Everybody – please read “Powers of the Weak,” by Elizabeth Janeway.  You can get it for seventeen cents on Amazon.  What a bargain.    And it’s on the shelf at the Peach Clubhouse.  Chapter 11 discusses the first power of the weak.  Disbelief.  Not to believe their propaganda or our cultural acquiesence without first examining all the alternative routes toward the common good.  The second power is in community.  There are plenty more that fly along under the radar.

This afternoon (Friday) at 3 PM, in the meditation room at the Peach Clubhouse, the Brazos Insight Meditation Society will meet for meditation followed by discussion over a cup of green tea.  You don’t have to sit on the floor.  I usually don’t.  But you can.

Tomorrow, Saturday the 23rd, is work day at the Peach Clubhouse.  Goal is to get that workroom cleaned up so we can start making vidcasts.

Next movie is really quite amusing.  Tuesday April 26 at 6 pm, a Dalai Lama Renaissance, in which a group of powerful movers and shakers goes to visit His Holiness, the Dalai Lama, in Dharamsala.  The month of May will be a bit off schedule, because I am going to at least SEE the Dalai Lama in Arkansas.

So the first Tuesday night movie will be on May 3.  The title is “In the Land of the Free,” and it is quite a grim story of three people who have been kept in soliary confinement for most of 30 years each, for because they tried to stand for their civil rights.  More about that later.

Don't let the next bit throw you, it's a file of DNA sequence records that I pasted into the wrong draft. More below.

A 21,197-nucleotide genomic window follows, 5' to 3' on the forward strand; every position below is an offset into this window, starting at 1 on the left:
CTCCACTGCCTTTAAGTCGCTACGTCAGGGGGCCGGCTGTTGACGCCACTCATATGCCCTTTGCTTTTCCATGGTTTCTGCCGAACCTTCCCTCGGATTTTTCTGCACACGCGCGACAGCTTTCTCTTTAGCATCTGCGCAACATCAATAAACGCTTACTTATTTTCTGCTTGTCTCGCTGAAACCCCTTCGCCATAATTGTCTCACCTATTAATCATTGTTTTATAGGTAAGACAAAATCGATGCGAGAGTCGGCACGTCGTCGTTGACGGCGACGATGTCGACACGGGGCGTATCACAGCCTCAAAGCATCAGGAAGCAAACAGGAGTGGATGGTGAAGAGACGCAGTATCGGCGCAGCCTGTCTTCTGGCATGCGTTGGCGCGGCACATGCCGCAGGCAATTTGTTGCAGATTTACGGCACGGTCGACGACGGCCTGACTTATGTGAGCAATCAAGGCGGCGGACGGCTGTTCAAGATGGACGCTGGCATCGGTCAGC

Hello Group-110201

Meeting Details

Next Week is the second Thursday of February. We will view a video by Joseph Campbell, and follow up on the theme of compassion for the month. This Thursday we continue the Montsanto project with a video on the precautionary principle, the two warnings issued by Dr. Martha Crouch, and a paper that Donna found (see below). The video in March will be Economics of Happiness produced by Helena Norberg-Hodge of ISEC, and will probably be at our new location in the clubhouse near downtown Bryan. More details on that later.

I will be at the studio every Thursday, working on our group projects, at least by 10 AM. The studio is open on Thursdays to helpers and participates to view videos and discuss. The project this month is based on the movie “David versus Montsanto,” that we aired on January second Thursday, and has been a rich source of material, and addresses all the levels of organization, as well as the precautionary principle, and the legal project in PA that challenged the “personhood” of corporate factory farming in rural neighborhoods. All this lends itself very well to a study plan we will distribute to other groups and educational organizations.